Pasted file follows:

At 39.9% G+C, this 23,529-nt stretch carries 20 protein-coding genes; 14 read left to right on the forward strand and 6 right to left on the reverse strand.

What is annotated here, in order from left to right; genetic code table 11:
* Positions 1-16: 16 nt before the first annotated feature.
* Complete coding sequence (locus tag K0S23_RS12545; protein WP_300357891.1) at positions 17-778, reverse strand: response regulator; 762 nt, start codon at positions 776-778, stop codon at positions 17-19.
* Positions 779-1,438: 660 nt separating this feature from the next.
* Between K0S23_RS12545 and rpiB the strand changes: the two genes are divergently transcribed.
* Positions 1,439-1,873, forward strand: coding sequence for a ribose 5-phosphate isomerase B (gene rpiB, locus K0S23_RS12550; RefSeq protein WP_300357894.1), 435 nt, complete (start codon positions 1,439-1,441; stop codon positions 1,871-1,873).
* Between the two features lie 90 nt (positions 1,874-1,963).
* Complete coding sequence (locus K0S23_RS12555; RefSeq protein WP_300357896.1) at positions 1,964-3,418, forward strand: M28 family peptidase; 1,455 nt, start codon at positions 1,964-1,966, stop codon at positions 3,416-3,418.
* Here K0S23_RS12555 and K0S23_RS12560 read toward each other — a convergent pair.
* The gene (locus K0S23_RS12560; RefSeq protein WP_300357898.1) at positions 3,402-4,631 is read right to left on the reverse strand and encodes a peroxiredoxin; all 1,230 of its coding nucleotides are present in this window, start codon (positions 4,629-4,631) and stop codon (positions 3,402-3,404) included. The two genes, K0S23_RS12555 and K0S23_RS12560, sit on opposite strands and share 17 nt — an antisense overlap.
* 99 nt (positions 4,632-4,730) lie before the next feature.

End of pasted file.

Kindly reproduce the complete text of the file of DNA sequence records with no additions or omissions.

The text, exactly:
At 39.9% G+C, this 23,529-nt stretch carries 20 protein-coding genes; 14 read left to right on the forward strand and 6 right to left on the reverse strand.

What is annotated here, in order from left to right; genetic code table 11:
* Positions 1-16: 16 nt before the first annotated feature.
* Complete coding sequence (locus tag K0S23_RS12545; protein WP_300357891.1) at positions 17-778, reverse strand: response regulator; 762 nt, start codon at positions 776-778, stop codon at positions 17-19.
* Positions 779-1,438: 660 nt separating this feature from the next.
* Between K0S23_RS12545 and rpiB the strand changes: the two genes are divergently transcribed.
* Positions 1,439-1,873, forward strand: coding sequence for a ribose 5-phosphate isomerase B (gene rpiB, locus K0S23_RS12550; RefSeq protein WP_300357894.1), 435 nt, complete (start codon positions 1,439-1,441; stop codon positions 1,871-1,873).
* Between the two features lie 90 nt (positions 1,874-1,963).
* Complete coding sequence (locus K0S23_RS12555; RefSeq protein WP_300357896.1) at positions 1,964-3,418, forward strand: M28 family peptidase; 1,455 nt, start codon at positions 1,964-1,966, stop codon at positions 3,416-3,418.
* Here K0S23_RS12555 and K0S23_RS12560 read toward each other — a convergent pair.
* The gene (locus K0S23_RS12560; RefSeq protein WP_300357898.1) at positions 3,402-4,631 is read right to left on the reverse strand and encodes a peroxiredoxin; all 1,230 of its coding nucleotides are present in this window, start codon (positions 4,629-4,631) and stop codon (positions 3,402-3,404) included. The two genes, K0S23_RS12555 and K0S23_RS12560, sit on opposite strands and share 17 nt — an antisense overlap.
* 99 nt (positions 4,632-4,730) lie before the next feature.